Will this animal advocacy movement that we are part of learn by it’s mistakes, or is it destined to keep repeating them because those in it are too arrogant or ignorant to learn from them?
As I have written in the past, I do not believe, nor is there any evidence to show me that bullying and harassing tactics that are used in protests actually work in Australia, in getting people, companies, or the government to change their mind on things.
Though what about online petitions?
As I am yet to see a government sponsored petition about anything animal related, online or otherwise, I would have to say no. And if they are targeted towards an individual I would definitely say no.
Take for example the recent petition that was started to ‘encourage’ Dave Hughes from Nova 100 in Victoria, to give up dairy.
Whilst Mr Hughes left himself open for some sort of comment when he said on radio that “I do believe that milk is for baby cows, that they are the ones who should be sucking on their mother’s teats”. With the way that commercial call-in radio these days, it is almost possible that he said it to see what sort of reaction he would get, and to possibly improve the station’s ratings. Though I am not sure if he was quite prepared for what happened next.
Whilst I must congratulate the person who called in to challenge him to give up dairy for the week, I am not sure that if creating an online petition was the best thing to do. Especially considering that Mr Hughes is a self proclaimed pescetarian, which means if he did give up dairy, he would still be eating eggs and fishes.
About the same time that this petition started, someone else in Victoria started an event on Facebook asking people to email the fast food chain, Lord Of The Fries, to ask them to adopt a 100% animal product free menu. Thereby making everything that they offer suitable to those who are vegan.
Given the choice between the two, I would have said that sending an email to Lord Of the Fries, and if they did indeed create a 100% vegan suitable menu would have been a ‘bigger win’ for the ‘vegan movement’, and the animals than Mr Hughes giving up dairy for a week.
Unfortunately, Mr Sundara DeSilva, Volunteer Coordinator and Strategic Planning – Vegan Australia, seems to think otherwise. In the Facebook event created for the Lord of The Fries campaign, he has stated:
If you want to make a difference in the vegan cause then the publicity that Name removed has managed on this Link Removed is a much better use of someone’s time.
And goes on to say
Lord of the Fries in Melbourne probably has served more veg meals to meat eaters than almost any organisation in this city.I’d like to see Lord of the Fries vegan, but I have to say bashing an organisation that is helping convince a lot of fast food people to not eat meat and offers vegan options I find counter-productive. If you want to make a difference have a go at an abattoir or a butcher or a supermarket for serving “happy meat”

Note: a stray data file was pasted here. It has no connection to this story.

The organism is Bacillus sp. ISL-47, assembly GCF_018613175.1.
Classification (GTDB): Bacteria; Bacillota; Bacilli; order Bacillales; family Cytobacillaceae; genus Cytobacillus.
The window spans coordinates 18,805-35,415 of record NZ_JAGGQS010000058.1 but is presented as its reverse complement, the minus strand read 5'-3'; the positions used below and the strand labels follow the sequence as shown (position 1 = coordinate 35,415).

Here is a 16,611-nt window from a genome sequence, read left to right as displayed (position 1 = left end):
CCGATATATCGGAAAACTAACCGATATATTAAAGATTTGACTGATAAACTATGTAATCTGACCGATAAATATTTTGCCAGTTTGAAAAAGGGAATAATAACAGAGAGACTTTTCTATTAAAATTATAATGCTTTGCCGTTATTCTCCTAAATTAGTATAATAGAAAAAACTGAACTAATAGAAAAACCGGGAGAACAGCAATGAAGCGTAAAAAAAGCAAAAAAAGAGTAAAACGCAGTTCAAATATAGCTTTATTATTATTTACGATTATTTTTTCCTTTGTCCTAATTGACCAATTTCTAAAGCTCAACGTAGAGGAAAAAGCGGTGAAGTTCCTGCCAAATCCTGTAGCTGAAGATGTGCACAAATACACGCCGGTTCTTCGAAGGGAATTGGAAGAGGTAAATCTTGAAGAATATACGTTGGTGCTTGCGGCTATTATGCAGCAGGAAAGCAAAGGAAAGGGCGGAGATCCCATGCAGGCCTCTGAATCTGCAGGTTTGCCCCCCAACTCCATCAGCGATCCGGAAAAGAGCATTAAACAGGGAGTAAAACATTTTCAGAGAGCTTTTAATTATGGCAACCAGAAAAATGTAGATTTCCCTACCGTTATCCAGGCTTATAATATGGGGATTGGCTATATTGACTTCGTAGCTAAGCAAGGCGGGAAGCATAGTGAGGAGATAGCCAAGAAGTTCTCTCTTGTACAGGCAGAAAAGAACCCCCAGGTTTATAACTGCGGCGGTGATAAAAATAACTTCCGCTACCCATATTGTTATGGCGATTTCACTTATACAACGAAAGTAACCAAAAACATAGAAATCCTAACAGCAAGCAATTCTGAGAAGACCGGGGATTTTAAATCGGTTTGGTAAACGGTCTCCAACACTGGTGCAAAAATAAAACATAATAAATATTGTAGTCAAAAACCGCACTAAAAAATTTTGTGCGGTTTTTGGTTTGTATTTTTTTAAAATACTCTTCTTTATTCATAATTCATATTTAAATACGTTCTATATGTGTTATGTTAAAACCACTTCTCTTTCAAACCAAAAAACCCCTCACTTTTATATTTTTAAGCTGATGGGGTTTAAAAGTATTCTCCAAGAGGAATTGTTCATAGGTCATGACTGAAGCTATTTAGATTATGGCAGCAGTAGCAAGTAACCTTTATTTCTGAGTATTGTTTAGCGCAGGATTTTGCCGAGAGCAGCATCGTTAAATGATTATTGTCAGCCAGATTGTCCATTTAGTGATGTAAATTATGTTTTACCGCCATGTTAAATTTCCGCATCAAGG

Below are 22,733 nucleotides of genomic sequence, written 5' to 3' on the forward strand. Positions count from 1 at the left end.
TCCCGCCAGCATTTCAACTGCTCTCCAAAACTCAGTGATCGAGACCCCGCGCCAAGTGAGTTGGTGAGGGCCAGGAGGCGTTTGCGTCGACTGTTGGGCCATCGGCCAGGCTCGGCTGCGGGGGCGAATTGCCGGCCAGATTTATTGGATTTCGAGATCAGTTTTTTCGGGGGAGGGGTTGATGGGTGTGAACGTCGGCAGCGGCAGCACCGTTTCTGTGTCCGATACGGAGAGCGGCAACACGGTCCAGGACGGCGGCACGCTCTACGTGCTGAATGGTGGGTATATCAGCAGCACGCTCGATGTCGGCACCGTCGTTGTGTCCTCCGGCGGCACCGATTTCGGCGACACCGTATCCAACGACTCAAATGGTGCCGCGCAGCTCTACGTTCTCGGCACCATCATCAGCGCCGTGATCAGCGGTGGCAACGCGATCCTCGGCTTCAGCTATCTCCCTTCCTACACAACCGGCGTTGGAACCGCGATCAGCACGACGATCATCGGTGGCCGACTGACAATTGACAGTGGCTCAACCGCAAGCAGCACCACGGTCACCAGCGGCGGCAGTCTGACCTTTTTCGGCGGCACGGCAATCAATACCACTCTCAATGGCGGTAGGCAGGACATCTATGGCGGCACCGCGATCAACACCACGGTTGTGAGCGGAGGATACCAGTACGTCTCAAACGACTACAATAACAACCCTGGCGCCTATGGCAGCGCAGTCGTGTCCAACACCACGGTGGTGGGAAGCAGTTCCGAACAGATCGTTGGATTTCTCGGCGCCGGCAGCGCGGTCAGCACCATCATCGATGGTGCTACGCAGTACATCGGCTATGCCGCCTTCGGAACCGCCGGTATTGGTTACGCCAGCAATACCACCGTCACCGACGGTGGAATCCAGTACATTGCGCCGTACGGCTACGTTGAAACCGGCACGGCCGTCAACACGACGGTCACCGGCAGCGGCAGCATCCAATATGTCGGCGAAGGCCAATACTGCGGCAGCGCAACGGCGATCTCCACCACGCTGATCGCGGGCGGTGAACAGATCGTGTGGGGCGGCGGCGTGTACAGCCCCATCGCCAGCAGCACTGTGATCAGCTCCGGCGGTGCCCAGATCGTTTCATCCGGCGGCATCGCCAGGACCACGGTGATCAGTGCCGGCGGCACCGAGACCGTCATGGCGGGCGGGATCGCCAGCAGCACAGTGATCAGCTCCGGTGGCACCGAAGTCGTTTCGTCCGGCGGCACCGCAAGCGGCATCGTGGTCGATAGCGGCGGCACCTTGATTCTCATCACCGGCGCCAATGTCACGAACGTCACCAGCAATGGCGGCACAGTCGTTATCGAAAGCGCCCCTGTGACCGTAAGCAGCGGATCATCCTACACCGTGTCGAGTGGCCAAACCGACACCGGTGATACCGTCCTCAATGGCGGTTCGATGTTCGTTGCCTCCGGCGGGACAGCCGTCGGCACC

This is of huge concern to me, especially considering that Mr DeSilva represents Vegan Australia, the same organisation that released a plan not that long ago, for Australia to be vegan within 20 years. It is also of concern that he thinks that harassing Mr Hughes to give up dairy is perfectly acceptable, yet emailing an organisation that you are a customer of isn’t.
Think about it, Mr Hughes’ decision to continue to consume dairy, whilst one that I do not agree with myself, is his choice to make and one that he should not be bullied or harassed about. I can tell you that if someone started up a petition to get me to give up drinking coffee or some other legal product, I would keep drinking it, regardless of how many points they gave to convince me otherwise. Whereas on the other side of the coin, if I was a restaurant owner and a majority of my clientele contacted me saying that I should change the menu then that is perfectly acceptable, and as a business owner, something that I would have to consider.
I am not saying that the person who started the petition for Mr Hughes, did the wrong thing. What I am saying is that with the benefit of hindsight or a little fore thought, it might not have been the best thing to do. Would she have been more successful in getting Mr Hughes to give up dairy if she had have contacted him privately, and maybe supplied him with dairy alternatives, invited him to a few cooking demonstrations etc.
Remember, none of us like being told what to do, and the more public that the ‘telling off’ is made, the more we dig in and stand by our decision.
If we are to win this publicity campaign for equal consideration of other animals, then we need to start working and thinking smarter.
Mr DeSilva was contacted for comment, and didn’t respond to emails.